Towards A Good Samaritan World

Monday, December 04, 2006


An extended debate on the merits of the Swedish economic model, which developed in the comments of this post, probably deserves a post of its own.

One thing that is established is that US GDP per capita (in purchasing power parity terms) is 40% higher than in Sweden: the US is at about $42,000, Sweden, about $30,000. But what about growth rates. Nato chides me for persisting in the claim that Sweden "is now gradually falling further behind the US" when he thinks he disproved that:

To review, Sweden's per-capita growth rate beat that of the US. Accounting for differences in population growth rates, Sweden's GDP grew .25% faster than ours last year.

But one year doesn't mean much; what matters is the trend. Nato cites some "35-year tables" which he says give Sweden the edge. Unfortunately I couldn't get the link to work. But these 76-year tables do show that Swedish economic growth outpaced US growth in the 1920-96 period. Swedish GDP per capita grew at 2.46% over that period; US GDP per capita, at 2.27%.

But a stylized fact of US-Europe growth comparisons is that the US started the 20th century quite a bit richer; Europe spent much of the 20th century closing the gap, especially during the "Golden 30 Years" after World War II; but since then the European economies have been mostly stangant, while the US has enjoyed an economic renaissance. These variations in growth rates over time are masked, of course, by the 76-year figures I quoted. Nato's "35-year tables" may be similarly misleading, depending on the precise start and end dates. I'd have to see them to check. (Maybe try putting the url in as text rather than as a link, Nato? Sorry for the inconvenience, I'm not sure what went wrong.)

I'll post more recent statistics if I find them (my suspicion is that Sweden has not matched the productivity boom the US has enjoyed since 1996) but here's an International Herald Tribune story that underlines my point about the Swedish model not being one to copy:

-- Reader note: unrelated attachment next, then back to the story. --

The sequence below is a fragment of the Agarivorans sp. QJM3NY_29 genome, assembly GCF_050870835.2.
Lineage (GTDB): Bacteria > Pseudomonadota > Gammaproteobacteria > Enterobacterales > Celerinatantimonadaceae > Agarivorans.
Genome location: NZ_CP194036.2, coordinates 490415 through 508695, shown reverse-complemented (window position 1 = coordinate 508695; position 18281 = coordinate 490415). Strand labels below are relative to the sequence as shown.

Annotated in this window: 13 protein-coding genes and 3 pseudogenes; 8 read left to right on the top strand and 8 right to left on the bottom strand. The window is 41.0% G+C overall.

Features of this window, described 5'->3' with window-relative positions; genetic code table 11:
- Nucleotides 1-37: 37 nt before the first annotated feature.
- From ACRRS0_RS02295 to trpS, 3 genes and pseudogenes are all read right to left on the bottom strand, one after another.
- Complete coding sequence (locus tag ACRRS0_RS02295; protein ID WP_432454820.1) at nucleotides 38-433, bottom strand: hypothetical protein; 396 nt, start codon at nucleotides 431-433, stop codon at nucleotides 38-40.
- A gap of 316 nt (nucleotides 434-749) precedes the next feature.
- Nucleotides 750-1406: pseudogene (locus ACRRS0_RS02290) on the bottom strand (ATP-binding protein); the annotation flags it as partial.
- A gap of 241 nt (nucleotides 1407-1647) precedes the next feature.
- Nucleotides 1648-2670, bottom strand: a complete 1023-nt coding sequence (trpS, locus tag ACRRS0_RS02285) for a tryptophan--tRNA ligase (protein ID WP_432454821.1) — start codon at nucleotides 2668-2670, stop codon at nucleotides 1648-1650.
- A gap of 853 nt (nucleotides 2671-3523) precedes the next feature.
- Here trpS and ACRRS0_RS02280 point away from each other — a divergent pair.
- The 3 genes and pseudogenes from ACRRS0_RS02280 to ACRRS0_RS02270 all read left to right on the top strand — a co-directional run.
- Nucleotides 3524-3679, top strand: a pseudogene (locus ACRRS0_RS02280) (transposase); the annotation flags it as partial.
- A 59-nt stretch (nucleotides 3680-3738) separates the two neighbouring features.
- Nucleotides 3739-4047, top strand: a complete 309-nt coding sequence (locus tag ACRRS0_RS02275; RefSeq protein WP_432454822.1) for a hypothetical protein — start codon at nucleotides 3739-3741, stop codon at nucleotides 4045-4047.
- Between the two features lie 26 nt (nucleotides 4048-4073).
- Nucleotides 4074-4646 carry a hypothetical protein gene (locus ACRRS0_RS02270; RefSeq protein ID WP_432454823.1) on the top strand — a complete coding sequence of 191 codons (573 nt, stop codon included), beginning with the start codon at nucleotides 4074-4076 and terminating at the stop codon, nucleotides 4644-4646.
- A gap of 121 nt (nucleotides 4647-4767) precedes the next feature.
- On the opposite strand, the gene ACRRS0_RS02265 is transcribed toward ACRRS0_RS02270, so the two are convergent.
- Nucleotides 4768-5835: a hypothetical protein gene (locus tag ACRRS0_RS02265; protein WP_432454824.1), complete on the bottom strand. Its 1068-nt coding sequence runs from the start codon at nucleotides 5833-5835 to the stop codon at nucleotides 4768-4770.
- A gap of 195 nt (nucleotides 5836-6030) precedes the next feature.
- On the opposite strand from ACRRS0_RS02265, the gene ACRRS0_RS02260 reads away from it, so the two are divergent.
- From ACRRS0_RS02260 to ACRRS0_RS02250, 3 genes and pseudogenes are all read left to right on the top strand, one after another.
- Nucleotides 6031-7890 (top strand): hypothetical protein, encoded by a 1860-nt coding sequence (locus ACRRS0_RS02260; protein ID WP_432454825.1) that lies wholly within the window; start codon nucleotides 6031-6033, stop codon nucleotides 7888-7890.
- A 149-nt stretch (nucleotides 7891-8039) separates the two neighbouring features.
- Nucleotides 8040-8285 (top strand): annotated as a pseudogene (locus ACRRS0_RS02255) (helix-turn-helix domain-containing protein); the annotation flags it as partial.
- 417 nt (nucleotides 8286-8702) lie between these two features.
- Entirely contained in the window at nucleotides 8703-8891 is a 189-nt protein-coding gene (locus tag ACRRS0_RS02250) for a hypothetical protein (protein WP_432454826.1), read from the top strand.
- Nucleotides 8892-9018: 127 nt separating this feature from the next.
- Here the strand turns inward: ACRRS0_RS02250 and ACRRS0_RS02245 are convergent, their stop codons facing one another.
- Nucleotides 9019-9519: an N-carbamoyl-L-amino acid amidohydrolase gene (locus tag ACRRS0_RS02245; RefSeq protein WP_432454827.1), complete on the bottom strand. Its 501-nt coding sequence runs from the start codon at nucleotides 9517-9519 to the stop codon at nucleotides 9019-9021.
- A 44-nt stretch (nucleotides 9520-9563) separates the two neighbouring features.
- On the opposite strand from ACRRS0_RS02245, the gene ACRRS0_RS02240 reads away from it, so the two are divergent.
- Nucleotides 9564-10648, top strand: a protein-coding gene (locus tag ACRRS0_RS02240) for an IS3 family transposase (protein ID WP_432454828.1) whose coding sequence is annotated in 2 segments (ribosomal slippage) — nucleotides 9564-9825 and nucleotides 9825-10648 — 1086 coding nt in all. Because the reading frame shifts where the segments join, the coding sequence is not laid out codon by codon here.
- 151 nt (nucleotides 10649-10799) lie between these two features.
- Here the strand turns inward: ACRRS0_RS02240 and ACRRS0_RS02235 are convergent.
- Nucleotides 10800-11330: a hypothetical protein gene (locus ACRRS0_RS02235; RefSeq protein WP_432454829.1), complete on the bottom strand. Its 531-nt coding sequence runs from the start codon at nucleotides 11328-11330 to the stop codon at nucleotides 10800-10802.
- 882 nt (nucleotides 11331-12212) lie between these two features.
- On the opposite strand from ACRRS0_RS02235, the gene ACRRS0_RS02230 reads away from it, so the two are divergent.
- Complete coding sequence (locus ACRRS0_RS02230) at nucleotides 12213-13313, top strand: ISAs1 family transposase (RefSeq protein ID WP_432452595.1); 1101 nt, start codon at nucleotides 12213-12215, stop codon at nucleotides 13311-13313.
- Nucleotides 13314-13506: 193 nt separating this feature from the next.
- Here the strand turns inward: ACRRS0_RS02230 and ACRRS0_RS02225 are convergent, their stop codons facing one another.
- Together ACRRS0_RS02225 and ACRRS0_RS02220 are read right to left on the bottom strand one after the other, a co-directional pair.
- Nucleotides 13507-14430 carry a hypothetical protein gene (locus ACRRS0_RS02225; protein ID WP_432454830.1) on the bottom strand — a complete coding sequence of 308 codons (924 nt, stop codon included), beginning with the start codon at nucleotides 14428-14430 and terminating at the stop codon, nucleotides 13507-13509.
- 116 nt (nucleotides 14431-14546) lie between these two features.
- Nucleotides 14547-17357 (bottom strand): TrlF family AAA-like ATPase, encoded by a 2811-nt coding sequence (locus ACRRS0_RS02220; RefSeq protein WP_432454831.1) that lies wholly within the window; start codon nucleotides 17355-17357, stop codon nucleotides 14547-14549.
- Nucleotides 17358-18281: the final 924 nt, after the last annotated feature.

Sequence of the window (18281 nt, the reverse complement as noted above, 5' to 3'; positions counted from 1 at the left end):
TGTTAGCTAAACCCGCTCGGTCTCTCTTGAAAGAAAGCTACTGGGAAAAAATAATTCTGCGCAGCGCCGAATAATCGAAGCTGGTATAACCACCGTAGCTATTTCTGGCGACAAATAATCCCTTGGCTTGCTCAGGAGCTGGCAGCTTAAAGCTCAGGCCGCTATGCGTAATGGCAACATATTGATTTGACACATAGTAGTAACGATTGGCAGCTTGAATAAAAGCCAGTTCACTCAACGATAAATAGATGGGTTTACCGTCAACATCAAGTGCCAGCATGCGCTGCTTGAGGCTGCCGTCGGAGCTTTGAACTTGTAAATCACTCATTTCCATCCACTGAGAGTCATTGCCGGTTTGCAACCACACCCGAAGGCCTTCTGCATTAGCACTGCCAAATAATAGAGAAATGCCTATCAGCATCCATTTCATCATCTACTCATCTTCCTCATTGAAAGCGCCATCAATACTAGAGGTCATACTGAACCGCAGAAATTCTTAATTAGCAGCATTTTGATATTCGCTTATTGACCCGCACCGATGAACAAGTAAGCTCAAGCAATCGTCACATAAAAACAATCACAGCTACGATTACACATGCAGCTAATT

As a resource-rich and neutral country that remained out of two world wars, Sweden was able to achieve extraordinary economic growth in the century from 1870. By 1970, it was the fourth richest country in the world after Switzerland, the United States and Luxembourg as measured by gross domestic product per capita, with one of the world's most extensive welfare systems. By the same measurement, it had declined to 18th place among the industrialized countries by 1998.

After 1970, per capita income relative to the average in the member countries of the Organization for Economic Cooperation and Development declined some 18 percent, Mr. Lindbeck said, while the current recovery has made up only about 3 percent of this loss. (my emphasis)

To the extent that there's been a turnaround in recent years, it reflects that Sweden is retreating from the Swedish model.

These unhealthy trends are now being reversed. For example, the ratio of public expenditure to GDP has fallen to under 60 percent from more than 70 percent in the early 1990s...

UPDATE: Nato provides the correct link, and draws attention to the "GDP per employed person" statistic. It turns out there's a very interesting story there. The PDF file contains this statistic over many years for 15 countries. I focused on the period since US welfare reform, i.e. since 1996. The results: